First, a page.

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Basic Astronomy Concepts

X-Ray Astronomy

X-Ray Astronomy, astrophysicists, celestial bodies, hot gas, speed of light

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>  Detecting X-Rays

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X-Ray Astronomy, detection and study of electromagnetic energy radiating from celestial bodies in the form of X rays. X-ray astronomy provides astrophysicists with a means to study violent and energetic events in the universe. Nearly every class of astronomical object, from nearby stars to distant quasars, emits X rays at some point in its life cycle.

X rays are part of a wide spectrum of energy called electromagnetic radiation. Electromagnetic waves range from high energy, short wavelength gamma rays, to visible light, to low-energy, long wavelength radio waves. X rays have shorter wavelengths and higher energies than visible light and ultraviolet radiation, but longer wavelengths than gamma rays. They are powerful enough and have short enough wavelengths to pass through many materials that reflect or absorb visible light.

Objects and regions in space emit X rays for one of two reasons. Most X rays come from regions in which gas is heated to tens of millions of degrees Celsius or Fahrenheit. This heating may be a result of shock waves from huge stellar explosions, gas plunging into intense gravitational fields, or other energetic events, and it causes gas to emit X rays. X-ray emission caused by hot gas is called thermal emission. X rays may also be emitted when powerful magnetic fields accelerate electrons to nearly the speed of light. This kind of X-ray emission is called nonthermal emission.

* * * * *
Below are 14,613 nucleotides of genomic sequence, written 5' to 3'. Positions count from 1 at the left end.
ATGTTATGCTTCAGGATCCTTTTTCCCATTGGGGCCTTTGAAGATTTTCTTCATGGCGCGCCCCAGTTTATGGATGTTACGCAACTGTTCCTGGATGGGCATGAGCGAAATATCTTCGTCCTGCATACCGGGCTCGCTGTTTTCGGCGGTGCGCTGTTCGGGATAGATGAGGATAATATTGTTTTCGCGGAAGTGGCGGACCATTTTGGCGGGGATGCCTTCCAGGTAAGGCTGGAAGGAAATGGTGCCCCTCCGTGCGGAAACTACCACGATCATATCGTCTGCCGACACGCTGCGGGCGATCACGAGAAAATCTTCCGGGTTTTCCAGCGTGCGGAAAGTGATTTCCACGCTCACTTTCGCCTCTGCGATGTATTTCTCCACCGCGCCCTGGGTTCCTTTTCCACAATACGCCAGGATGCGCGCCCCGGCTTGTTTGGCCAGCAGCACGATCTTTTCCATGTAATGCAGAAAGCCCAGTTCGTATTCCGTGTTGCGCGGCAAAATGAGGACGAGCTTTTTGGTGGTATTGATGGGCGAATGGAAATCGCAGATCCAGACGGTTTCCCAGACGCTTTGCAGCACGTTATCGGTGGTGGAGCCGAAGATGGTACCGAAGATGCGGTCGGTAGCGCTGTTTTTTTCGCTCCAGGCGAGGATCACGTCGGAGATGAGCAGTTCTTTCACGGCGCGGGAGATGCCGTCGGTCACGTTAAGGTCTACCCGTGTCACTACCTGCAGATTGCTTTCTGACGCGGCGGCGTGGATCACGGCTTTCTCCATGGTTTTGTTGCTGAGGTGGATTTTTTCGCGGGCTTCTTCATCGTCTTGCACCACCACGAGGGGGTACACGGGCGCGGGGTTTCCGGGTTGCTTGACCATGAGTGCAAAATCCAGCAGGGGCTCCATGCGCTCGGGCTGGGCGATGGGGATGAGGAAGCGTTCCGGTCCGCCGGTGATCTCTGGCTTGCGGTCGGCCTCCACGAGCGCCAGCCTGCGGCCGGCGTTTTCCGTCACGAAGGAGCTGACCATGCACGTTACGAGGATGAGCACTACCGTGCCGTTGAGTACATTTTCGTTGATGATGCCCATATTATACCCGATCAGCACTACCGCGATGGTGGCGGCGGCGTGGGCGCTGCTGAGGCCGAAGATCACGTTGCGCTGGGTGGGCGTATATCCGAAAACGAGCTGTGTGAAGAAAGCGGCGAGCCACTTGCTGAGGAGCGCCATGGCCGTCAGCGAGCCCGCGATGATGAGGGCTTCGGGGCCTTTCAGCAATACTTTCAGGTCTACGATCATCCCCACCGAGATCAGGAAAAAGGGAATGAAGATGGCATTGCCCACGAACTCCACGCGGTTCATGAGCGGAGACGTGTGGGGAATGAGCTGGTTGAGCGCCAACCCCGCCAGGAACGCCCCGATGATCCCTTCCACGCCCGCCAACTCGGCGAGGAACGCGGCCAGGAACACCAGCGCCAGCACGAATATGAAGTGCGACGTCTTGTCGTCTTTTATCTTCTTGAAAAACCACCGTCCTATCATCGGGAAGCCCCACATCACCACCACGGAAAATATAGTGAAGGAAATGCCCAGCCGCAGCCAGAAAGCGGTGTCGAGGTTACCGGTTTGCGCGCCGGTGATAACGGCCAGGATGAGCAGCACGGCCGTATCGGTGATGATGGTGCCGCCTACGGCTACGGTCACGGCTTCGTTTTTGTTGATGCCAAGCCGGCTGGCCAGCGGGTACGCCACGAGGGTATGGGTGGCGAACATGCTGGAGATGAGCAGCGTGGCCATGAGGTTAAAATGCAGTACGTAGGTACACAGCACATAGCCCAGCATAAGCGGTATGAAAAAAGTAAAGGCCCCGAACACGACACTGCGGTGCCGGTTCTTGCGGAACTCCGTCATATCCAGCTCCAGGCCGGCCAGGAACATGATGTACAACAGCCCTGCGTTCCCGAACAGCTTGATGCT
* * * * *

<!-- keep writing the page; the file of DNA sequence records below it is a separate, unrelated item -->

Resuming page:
Villard, Ray, B.A., M.S.

Public Information Manager, Space Telescope Science Institute. Astronomy Instructor, Howard Community College.

Article key phrases:

X-Ray Astronomy, astrophysicists, celestial bodies, hot gas, speed of light, visible light, universe, ultraviolet radiation, electrons, Fahrenheit, degrees Celsius, X rays, energies, high energy, regions, detection, space, Objects, heating, point, reasons, means, materials

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